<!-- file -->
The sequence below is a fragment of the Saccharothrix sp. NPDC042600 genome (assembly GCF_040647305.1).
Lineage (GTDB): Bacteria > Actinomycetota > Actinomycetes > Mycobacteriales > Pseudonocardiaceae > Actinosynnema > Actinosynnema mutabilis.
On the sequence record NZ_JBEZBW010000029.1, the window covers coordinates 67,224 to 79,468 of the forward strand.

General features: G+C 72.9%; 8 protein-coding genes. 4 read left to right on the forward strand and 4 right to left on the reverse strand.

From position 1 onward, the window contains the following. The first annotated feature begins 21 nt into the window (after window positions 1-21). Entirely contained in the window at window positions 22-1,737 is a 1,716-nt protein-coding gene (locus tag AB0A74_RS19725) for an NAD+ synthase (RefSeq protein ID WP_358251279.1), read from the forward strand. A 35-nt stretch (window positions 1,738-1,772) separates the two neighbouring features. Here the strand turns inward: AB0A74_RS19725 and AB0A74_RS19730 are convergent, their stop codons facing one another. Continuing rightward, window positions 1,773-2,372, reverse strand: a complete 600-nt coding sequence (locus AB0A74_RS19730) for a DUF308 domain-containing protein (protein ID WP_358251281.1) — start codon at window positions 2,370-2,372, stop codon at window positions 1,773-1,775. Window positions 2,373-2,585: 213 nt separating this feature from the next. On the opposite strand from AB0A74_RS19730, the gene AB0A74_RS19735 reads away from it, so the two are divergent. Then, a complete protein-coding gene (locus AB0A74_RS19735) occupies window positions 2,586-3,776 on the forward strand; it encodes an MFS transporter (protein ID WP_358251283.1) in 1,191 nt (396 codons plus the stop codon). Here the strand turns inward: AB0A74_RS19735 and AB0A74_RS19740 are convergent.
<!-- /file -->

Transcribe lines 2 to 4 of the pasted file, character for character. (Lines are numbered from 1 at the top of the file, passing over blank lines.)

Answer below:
Lineage (GTDB): Bacteria > Actinomycetota > Actinomycetes > Mycobacteriales > Pseudonocardiaceae > Actinosynnema > Actinosynnema mutabilis.
On the sequence record NZ_JBEZBW010000029.1, the window covers coordinates 67,224 to 79,468 of the forward strand.

General features: G+C 72.9%; 8 protein-coding genes. 4 read left to right on the forward strand and 4 right to left on the reverse strand.